Bryant v. Fred's Stores of Tennessee, Inc.

Filing 32

ORDER deferring ruling on 31 Motion to Approve Consent Judgment. Signed by District Judge Carlton W. Reeves on 4/6/2017.(rg)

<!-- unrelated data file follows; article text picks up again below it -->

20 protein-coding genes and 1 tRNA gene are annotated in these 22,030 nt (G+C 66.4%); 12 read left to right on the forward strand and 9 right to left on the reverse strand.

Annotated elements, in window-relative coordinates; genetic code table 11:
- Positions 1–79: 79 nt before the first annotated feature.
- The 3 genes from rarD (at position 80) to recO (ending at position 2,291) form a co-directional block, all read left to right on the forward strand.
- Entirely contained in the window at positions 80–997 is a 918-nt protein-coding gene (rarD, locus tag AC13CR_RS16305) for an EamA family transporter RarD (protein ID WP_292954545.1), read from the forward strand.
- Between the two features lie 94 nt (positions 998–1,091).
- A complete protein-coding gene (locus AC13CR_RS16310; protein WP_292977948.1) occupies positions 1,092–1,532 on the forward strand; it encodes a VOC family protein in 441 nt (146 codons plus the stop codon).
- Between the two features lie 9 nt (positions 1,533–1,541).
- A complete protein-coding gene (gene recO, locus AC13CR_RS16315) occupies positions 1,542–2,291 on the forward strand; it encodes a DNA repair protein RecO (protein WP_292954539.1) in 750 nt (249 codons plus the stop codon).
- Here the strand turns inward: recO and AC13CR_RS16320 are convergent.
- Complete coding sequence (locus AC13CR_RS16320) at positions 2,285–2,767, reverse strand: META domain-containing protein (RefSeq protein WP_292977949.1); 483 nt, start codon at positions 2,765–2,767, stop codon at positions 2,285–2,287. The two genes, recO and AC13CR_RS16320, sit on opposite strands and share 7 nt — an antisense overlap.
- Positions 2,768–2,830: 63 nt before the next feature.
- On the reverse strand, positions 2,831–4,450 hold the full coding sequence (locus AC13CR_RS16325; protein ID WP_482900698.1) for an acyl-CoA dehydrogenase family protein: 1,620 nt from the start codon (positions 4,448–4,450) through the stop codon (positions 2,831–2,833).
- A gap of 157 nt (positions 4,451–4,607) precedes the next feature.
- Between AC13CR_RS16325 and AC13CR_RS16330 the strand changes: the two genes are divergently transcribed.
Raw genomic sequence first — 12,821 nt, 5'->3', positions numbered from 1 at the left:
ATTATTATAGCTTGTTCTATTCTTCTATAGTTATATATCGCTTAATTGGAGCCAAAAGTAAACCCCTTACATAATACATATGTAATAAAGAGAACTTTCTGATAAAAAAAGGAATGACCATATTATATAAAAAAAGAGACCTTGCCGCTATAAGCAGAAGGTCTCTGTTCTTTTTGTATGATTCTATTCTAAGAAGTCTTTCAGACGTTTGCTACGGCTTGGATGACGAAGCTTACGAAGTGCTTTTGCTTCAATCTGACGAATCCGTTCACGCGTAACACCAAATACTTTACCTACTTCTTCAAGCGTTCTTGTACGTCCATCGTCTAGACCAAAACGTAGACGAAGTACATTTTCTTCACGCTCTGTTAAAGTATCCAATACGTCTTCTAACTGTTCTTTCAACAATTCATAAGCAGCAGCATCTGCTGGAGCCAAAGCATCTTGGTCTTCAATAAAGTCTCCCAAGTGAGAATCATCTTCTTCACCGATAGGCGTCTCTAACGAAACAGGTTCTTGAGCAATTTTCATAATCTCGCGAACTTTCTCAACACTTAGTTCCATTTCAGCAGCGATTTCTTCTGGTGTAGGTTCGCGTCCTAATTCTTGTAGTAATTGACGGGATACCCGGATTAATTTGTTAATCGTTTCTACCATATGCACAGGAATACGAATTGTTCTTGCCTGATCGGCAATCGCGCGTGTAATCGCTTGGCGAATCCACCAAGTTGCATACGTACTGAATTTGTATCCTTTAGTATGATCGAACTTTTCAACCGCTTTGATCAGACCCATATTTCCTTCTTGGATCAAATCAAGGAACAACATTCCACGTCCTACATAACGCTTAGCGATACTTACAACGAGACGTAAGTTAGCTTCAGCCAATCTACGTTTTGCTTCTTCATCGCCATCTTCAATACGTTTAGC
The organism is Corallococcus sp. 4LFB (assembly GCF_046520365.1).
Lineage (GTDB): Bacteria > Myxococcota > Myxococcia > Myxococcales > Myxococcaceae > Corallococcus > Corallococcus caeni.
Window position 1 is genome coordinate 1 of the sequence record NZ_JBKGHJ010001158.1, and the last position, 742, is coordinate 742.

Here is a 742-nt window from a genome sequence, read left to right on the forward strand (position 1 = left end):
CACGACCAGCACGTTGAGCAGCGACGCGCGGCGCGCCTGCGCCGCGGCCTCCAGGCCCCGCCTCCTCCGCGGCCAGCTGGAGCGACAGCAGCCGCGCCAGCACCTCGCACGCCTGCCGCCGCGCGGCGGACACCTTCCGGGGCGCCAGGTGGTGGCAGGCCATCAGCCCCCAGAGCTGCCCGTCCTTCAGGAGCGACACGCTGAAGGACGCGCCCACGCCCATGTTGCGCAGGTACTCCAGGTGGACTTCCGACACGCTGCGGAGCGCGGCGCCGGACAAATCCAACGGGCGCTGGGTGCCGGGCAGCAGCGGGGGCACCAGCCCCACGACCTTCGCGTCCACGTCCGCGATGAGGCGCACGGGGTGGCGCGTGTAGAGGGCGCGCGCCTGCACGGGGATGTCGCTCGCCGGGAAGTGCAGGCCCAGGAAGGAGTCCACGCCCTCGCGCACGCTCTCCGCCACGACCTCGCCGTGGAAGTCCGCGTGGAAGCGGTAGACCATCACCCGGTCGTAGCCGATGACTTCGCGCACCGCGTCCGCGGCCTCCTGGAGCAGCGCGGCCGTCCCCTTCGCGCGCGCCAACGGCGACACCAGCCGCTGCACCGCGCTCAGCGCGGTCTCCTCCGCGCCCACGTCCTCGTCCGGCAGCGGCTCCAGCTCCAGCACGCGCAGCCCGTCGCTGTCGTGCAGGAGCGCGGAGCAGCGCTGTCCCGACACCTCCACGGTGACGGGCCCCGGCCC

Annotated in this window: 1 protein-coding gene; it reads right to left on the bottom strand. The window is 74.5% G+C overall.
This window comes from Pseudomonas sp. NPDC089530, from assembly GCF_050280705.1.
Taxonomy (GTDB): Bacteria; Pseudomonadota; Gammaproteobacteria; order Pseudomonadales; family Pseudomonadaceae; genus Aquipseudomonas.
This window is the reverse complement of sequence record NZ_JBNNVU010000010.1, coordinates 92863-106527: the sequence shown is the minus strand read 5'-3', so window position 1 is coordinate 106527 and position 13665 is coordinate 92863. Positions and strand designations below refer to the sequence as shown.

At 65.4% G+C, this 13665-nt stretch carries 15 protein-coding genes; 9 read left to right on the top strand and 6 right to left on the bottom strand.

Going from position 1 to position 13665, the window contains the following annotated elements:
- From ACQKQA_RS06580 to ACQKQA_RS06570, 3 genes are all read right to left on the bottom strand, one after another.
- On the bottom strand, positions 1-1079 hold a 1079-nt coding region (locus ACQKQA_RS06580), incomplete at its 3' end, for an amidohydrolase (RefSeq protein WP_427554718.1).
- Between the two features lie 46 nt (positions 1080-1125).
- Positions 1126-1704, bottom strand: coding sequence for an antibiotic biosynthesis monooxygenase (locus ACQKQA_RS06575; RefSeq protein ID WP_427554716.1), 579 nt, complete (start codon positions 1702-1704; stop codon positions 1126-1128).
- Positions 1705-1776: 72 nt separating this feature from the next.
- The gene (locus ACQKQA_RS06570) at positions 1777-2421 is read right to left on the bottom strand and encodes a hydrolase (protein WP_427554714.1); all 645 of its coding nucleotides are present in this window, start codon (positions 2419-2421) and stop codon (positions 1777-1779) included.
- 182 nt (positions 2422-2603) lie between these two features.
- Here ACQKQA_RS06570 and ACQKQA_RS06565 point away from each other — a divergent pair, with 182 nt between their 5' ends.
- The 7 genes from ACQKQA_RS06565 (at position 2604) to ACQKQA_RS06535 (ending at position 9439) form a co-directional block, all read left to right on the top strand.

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IN THE UNITED STATES DISTRICT COURT FOR THE SOUTHERN DISTRICT OF MISSISSIPPI NORTHERN DIVISION STEPHANIE BRYANT PLAINTIFF V. CAUSE NO. 3:16-CV-00032-CWR-FKB FRED’S STORES OF TENNESSEE, INC. DEFENDANT ORDER This cause comes on the sua sponte motion of this Court to require a hearing prior to ruling on the pending motion for entry of judgment, allowing private settlement of a dispute under the Fair Labor Standards Act (“FLSA”). The Court finds a hearing necessary to determine the existence and extent of any bona fide dispute(s) as to the number of hours worked or the amount of compensation due. I. Factual and Procedural History Plaintiff filed her amended complaint in this action on July, 12 2016. A case management order was entered, setting a settlement conference for February 23, 2017 and a deadline for Discovery of February 28, 2017. Prior to the settlement conference and the expiration of the Discovery deadline, the parties moved this Court to approve their consent judgement, wherein they stipulate, without description, the existence of bona fide disputes. II. Legal Standard “The general rule establishes that FLSA claims . . . cannot be waived.” Bodle v. TXL Mortg. Corp., 788 F.3d 159, 164 (5th Cir. 2015) (citation omitted). “Nevertheless, we have excepted, from this general rule, unsupervised settlements that are reached due to a bona fide FLSA dispute.” Id. at 165 (citing Martin v. Spring Break ’83 Prod., LLC., 688 F.3d 247, 255 (5th Cir. 2012)). “[P]arties may reach private compromises as to FLSA claims where there is a bona fide dispute as to the amount of hours worked or compensation due . . . [but] not as a compromise of guaranteed FLSA substantive rights themselves.” Martin, 688 F.3d at 255 (quotation marks and citation omitted). “If the settlement reflects a reasonable compromise over the issues, the court may approve it.” Graham v. Jet Specialty, Inc., No. MO-15-CV-135-DAE, 2016 WL 7479956, at *1 (W.D. Tex. May 11, 2016) (quotation marks and citation omitted). III. Discussion The parties have not furnished the Court with enough information to ensure that this settlement is in fact a compromise concerning hours worked or compensation due and not a compromise of substantive rights protected by the FLSA. The list of stipulations attached to the motion for entry of judgment contains only conclusory language and does not provide a single factual detail supporting the existence of a dispute. It does not, for instance, state how many hours either party claims that Bryant worked or why the number of hours she worked cannot be accurately determined through discovery. Nor does it provide detail supporting a dispute over the method of calculating plaintiff’s back pay. No facts or discussion from either party that would allow the Court to determine whether or not the settlement is a reasonable compromise or that a bona fide dispute exists in the first place are enclosed. It merely contains a naked assertion that a bona fide dispute exists and states that the parties have agreed to settle for an undisclosed amount. This Court will not approve private settlement of claims brought pursuant to the FLSA without sufficient information to determine the existence of bona fide disputes concerning the number of hours worked or the amount of compensation due. Blind approval would, in many cases, allow the exception providing for private dispute resolution to swallow the general rule that the substantive rights created by the FLSA cannot be waived. 2 In the absence of factual detail, any finding by this Court that plaintiff had fairly bargained away her claim for overtime compensation could never guarantee that her rights under the FLSA had been or would be vindicated. IV. Conclusion The Court defers ruling on the motion for entry of judgement. Docket No. 31. The Court will hold a hearing for the parties to furnish specific detail concerning the presence and nature of their disputes. SO ORDERED, this the 6th day of April, 2017. s/ Carlton W. Reeves UNITED STATES DISTRICT JUDGE 3

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